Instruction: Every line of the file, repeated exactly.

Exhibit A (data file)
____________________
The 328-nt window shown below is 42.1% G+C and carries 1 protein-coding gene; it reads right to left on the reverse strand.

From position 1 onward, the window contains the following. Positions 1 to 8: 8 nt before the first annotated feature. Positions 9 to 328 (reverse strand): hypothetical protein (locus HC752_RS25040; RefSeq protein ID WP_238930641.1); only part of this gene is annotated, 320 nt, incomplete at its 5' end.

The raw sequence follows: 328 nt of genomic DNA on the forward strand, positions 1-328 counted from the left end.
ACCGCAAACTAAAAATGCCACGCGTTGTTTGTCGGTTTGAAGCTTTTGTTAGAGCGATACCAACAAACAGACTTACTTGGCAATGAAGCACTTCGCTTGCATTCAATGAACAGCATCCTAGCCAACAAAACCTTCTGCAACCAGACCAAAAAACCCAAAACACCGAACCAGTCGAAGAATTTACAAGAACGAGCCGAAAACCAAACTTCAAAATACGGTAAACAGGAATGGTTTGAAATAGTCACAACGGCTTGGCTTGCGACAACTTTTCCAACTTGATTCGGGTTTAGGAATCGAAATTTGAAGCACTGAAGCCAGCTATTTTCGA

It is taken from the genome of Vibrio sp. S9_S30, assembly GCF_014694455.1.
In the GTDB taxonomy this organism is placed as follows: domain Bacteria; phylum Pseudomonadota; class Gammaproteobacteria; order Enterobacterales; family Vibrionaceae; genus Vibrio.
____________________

The 328-nt window shown below is 42.1% G+C and carries 1 protein-coding gene; it reads right to left on the reverse strand.

From position 1 onward, the window contains the following. Positions 1 to 8: 8 nt before the first annotated feature. Positions 9 to 328 (reverse strand): hypothetical protein (locus HC752_RS25040; RefSeq protein ID WP_238930641.1); only part of this gene is annotated, 320 nt, incomplete at its 5' end.

The raw sequence follows: 328 nt of genomic DNA on the forward strand, positions 1-328 counted from the left end.
ACCGCAAACTAAAAATGCCACGCGTTGTTTGTCGGTTTGAAGCTTTTGTTAGAGCGATACCAACAAACAGACTTACTTGGCAATGAAGCACTTCGCTTGCATTCAATGAACAGCATCCTAGCCAACAAAACCTTCTGCAACCAGACCAAAAAACCCAAAACACCGAACCAGTCGAAGAATTTACAAGAACGAGCCGAAAACCAAACTTCAAAATACGGTAAACAGGAATGGTTTGAAATAGTCACAACGGCTTGGCTTGCGACAACTTTTCCAACTTGATTCGGGTTTAGGAATCGAAATTTGAAGCACTGAAGCCAGCTATTTTCGA

It is taken from the genome of Vibrio sp. S9_S30, assembly GCF_014694455.1.
In the GTDB taxonomy this organism is placed as follows: domain Bacteria; phylum Pseudomonadota; class Gammaproteobacteria; order Enterobacterales; family Vibrionaceae; genus Vibrio.